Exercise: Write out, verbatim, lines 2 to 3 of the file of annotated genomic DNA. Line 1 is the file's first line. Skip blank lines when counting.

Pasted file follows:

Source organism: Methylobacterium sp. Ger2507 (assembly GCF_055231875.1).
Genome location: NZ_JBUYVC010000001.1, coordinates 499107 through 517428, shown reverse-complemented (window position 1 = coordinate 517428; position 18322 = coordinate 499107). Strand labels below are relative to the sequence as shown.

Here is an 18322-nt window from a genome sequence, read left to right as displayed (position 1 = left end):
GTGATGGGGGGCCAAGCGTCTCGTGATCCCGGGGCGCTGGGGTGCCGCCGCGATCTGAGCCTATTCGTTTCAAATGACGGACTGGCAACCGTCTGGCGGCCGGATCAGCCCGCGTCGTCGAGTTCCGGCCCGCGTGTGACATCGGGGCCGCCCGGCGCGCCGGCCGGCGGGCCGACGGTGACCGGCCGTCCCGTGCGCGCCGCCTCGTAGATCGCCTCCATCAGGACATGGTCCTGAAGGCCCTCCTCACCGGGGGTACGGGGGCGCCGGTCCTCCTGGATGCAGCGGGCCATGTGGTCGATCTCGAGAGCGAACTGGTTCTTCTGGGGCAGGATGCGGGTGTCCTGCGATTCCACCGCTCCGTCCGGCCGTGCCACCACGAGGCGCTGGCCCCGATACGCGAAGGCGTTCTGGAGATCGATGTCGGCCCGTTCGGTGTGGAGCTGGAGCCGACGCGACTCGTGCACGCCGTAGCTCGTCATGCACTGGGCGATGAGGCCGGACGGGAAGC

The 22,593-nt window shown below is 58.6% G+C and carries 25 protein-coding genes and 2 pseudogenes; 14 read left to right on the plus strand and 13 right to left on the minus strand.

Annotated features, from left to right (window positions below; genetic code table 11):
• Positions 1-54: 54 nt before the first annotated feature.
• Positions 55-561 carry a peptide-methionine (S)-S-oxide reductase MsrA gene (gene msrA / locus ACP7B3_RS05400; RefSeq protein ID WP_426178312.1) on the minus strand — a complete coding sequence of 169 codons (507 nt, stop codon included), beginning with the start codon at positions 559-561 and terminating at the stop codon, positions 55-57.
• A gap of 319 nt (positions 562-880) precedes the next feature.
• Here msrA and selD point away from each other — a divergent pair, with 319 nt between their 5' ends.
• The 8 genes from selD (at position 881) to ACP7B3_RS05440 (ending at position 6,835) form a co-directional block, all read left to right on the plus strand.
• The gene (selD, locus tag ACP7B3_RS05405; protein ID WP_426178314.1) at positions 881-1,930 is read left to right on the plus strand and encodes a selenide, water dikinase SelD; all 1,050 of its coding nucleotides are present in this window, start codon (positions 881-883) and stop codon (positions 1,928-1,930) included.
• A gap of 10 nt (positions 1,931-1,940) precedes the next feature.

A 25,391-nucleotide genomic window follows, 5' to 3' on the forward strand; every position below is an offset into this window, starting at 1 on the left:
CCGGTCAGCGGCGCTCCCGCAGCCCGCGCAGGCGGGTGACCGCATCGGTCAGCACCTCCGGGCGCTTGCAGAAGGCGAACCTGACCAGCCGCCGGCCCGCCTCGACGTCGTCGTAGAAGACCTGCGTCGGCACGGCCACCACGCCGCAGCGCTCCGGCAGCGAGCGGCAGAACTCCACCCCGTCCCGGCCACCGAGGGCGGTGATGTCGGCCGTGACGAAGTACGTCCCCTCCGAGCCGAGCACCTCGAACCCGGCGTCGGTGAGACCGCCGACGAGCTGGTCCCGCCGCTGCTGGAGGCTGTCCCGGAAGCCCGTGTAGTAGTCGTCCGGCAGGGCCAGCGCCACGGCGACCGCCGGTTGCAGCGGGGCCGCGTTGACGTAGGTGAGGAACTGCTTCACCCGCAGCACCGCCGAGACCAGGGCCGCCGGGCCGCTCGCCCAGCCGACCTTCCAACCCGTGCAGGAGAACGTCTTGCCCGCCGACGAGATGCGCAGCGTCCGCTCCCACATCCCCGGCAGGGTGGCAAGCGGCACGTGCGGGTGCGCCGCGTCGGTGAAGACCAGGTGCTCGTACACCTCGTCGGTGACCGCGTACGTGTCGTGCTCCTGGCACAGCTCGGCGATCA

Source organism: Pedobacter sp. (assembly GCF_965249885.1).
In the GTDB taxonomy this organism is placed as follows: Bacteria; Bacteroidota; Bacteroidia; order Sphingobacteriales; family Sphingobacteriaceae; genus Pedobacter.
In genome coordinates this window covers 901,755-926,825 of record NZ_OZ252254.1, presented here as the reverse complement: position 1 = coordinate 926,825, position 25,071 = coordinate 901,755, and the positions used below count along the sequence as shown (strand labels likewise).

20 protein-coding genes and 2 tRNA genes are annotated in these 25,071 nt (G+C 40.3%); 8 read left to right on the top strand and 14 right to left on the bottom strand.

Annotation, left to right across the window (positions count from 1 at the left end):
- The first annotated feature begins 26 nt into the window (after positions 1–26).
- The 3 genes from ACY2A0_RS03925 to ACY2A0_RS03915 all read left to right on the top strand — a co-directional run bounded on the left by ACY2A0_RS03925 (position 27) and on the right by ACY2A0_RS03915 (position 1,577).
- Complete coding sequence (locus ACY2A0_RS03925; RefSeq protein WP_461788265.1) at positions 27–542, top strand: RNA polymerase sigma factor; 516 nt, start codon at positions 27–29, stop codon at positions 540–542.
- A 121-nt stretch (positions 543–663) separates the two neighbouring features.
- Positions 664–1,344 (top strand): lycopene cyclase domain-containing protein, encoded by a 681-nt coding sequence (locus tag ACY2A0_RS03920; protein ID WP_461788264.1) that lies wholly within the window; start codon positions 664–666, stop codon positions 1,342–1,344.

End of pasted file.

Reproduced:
Genome location: NZ_JBUYVC010000001.1, coordinates 499107 through 517428, shown reverse-complemented (window position 1 = coordinate 517428; position 18322 = coordinate 499107). Strand labels below are relative to the sequence as shown.

Here is an 18322-nt window from a genome sequence, read left to right as displayed (position 1 = left end):